By Marvin Garcia |Staff Writer|
The merge was approved by decree of the California Public Utilities Commission (CPUC) on Feb. 13.
Comcast is the largest television cable and home Internet service provider in the United States, and the third largest telephone company, serving 40 states.
California placed various conditions to approve the transaction, including expanding TWC’s affordable internet package, improving customer service, allowing cities and towns to build their own broadband networks or competitors, according to arstechnica.com.
Comcast vice president, David Cohen, said that some of the CPUC regulations could be intrusive and unrealistic to the company’s business, and that they are simply unattainable under market conditions, especially with populations that have been slow to adopt broadband.
According to the Los Angeles Times, Los Angeles House Representative, Tony Cardenas was one of the first to oppose the merging of Comcast and TWC, stressing how it will affect consumers and commercial areas.
“I asked the Federal Communications Commission, the U.S Department of Justice, and the CPUC, to deny this merger because it is bad for consumers. It will harm competition, it will lead to less diverse content and more expensive cable and Internet access, and will eliminate good jobs in California,” said Cardenas at a Writers Guild of America (WGA) presentation in Los Angeles.
Comcast has developed a controversial reputation as a result of their business practices.
Also, it has received harsh criticism from customers who claim to have been insulted while trying to cancel their subscription.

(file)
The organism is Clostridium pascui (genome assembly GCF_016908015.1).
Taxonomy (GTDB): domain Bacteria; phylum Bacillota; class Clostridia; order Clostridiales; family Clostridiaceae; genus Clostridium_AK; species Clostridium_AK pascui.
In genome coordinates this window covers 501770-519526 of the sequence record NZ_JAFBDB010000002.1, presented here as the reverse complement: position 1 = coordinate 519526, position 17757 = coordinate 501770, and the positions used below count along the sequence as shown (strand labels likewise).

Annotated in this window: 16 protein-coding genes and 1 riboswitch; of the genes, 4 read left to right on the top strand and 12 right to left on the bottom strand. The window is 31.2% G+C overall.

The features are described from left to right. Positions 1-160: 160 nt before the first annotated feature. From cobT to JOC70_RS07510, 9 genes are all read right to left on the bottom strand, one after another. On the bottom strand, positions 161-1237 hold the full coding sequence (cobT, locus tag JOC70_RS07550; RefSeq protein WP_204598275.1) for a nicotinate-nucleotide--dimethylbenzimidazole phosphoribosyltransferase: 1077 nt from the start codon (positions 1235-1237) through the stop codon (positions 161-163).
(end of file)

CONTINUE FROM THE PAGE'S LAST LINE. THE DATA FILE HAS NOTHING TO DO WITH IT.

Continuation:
One of those practices was the corporation’s violation of network neutrality, where they purposely deprived customers from online access and free file uploads.
A case reported by Best VPN Service addressed how one customer was threatened by a Comcast representative with having his subscription terminated if he continued to use TOR, an anonymous browsing software primarily for privacy.
The Comcast customer directly quoted, “Users who try to use anonymity, or cover themselves up on the internet, are usually doing things that aren’t so-to-speak legal. We have the right to terminate, fine, or suspend your account at anytime due to you violating the rules. Do you have any other questions? Thank you for contacting Comcast, have a great day.”
TWC has begun to follow the pattern of Comcast, addressing their customers in an insulting manner, reports arstechnica.com.
Esperanza Martinez, a resident of Orange County, was called a derogatory term when she requested to end her subscription.
“The proposed horizontal expansion constitutes a serious threat to fair competition and freedom of expression” said Christopher Keyser, president of the WGA, to the Hollywood Reporter.
Once Comcast acquires TWC, they will also take all Charter Spectrum subscribers, covering about 90 percent of Southern California.